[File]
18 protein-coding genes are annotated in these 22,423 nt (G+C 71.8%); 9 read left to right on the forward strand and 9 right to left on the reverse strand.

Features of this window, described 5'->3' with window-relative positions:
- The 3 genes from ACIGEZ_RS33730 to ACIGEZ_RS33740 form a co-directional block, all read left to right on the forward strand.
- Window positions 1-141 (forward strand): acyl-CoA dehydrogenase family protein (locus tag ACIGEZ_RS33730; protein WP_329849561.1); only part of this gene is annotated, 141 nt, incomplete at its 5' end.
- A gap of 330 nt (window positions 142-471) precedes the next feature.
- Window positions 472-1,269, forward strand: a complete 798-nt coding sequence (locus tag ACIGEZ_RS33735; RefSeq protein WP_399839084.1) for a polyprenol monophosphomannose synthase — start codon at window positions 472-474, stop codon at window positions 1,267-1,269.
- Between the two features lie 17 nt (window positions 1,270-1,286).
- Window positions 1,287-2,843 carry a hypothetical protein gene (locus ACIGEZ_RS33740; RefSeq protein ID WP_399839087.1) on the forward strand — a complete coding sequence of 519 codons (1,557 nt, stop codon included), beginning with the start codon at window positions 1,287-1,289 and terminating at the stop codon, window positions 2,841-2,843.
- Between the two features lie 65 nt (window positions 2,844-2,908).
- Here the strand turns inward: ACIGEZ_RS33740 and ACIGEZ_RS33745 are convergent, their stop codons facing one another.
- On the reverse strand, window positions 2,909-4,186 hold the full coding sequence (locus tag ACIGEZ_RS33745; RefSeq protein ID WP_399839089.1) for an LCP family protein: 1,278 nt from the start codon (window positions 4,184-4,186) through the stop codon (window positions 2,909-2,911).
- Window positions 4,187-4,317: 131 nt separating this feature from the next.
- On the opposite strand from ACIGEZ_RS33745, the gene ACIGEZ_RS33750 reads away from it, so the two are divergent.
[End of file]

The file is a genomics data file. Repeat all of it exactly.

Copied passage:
18 protein-coding genes are annotated in these 22,423 nt (G+C 71.8%); 9 read left to right on the forward strand and 9 right to left on the reverse strand.

Features of this window, described 5'->3' with window-relative positions:
- The 3 genes from ACIGEZ_RS33730 to ACIGEZ_RS33740 form a co-directional block, all read left to right on the forward strand.
- Window positions 1-141 (forward strand): acyl-CoA dehydrogenase family protein (locus tag ACIGEZ_RS33730; protein WP_329849561.1); only part of this gene is annotated, 141 nt, incomplete at its 5' end.
- A gap of 330 nt (window positions 142-471) precedes the next feature.
- Window positions 472-1,269, forward strand: a complete 798-nt coding sequence (locus tag ACIGEZ_RS33735; RefSeq protein WP_399839084.1) for a polyprenol monophosphomannose synthase — start codon at window positions 472-474, stop codon at window positions 1,267-1,269.
- Between the two features lie 17 nt (window positions 1,270-1,286).
- Window positions 1,287-2,843 carry a hypothetical protein gene (locus ACIGEZ_RS33740; RefSeq protein ID WP_399839087.1) on the forward strand — a complete coding sequence of 519 codons (1,557 nt, stop codon included), beginning with the start codon at window positions 1,287-1,289 and terminating at the stop codon, window positions 2,841-2,843.
- Between the two features lie 65 nt (window positions 2,844-2,908).
- Here the strand turns inward: ACIGEZ_RS33740 and ACIGEZ_RS33745 are convergent, their stop codons facing one another.
- On the reverse strand, window positions 2,909-4,186 hold the full coding sequence (locus tag ACIGEZ_RS33745; RefSeq protein ID WP_399839089.1) for an LCP family protein: 1,278 nt from the start codon (window positions 4,184-4,186) through the stop codon (window positions 2,909-2,911).
- Window positions 4,187-4,317: 131 nt separating this feature from the next.
- On the opposite strand from ACIGEZ_RS33745, the gene ACIGEZ_RS33750 reads away from it, so the two are divergent.